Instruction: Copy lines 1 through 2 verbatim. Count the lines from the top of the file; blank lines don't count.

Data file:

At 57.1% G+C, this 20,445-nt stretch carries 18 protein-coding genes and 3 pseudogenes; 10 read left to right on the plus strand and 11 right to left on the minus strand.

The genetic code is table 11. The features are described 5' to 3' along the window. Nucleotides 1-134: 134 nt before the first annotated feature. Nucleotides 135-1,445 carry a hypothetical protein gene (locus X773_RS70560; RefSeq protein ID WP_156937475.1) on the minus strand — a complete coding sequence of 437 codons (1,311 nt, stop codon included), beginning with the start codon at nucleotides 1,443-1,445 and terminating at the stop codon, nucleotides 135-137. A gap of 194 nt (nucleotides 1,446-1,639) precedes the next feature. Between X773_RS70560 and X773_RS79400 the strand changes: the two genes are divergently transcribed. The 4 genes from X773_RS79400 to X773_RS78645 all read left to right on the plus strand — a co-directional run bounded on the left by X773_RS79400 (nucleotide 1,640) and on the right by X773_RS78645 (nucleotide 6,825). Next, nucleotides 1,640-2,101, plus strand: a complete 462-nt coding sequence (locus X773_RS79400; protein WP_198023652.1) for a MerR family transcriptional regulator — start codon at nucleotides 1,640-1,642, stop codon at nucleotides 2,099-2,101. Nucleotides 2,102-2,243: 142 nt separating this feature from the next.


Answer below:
At 57.1% G+C, this 20,445-nt stretch carries 18 protein-coding genes and 3 pseudogenes; 10 read left to right on the plus strand and 11 right to left on the minus strand.

The genetic code is table 11. The features are described 5' to 3' along the window. Nucleotides 1-134: 134 nt before the first annotated feature. Nucleotides 135-1,445 carry a hypothetical protein gene (locus X773_RS70560; RefSeq protein ID WP_156937475.1) on the minus strand — a complete coding sequence of 437 codons (1,311 nt, stop codon included), beginning with the start codon at nucleotides 1,443-1,445 and terminating at the stop codon, nucleotides 135-137. A gap of 194 nt (nucleotides 1,446-1,639) precedes the next feature. Between X773_RS70560 and X773_RS79400 the strand changes: the two genes are divergently transcribed. The 4 genes from X773_RS79400 to X773_RS78645 all read left to right on the plus strand — a co-directional run bounded on the left by X773_RS79400 (nucleotide 1,640) and on the right by X773_RS78645 (nucleotide 6,825). Next, nucleotides 1,640-2,101, plus strand: a complete 462-nt coding sequence (locus X773_RS79400; protein WP_198023652.1) for a MerR family transcriptional regulator — start codon at nucleotides 1,640-1,642, stop codon at nucleotides 2,099-2,101. Nucleotides 2,102-2,243: 142 nt separating this feature from the next.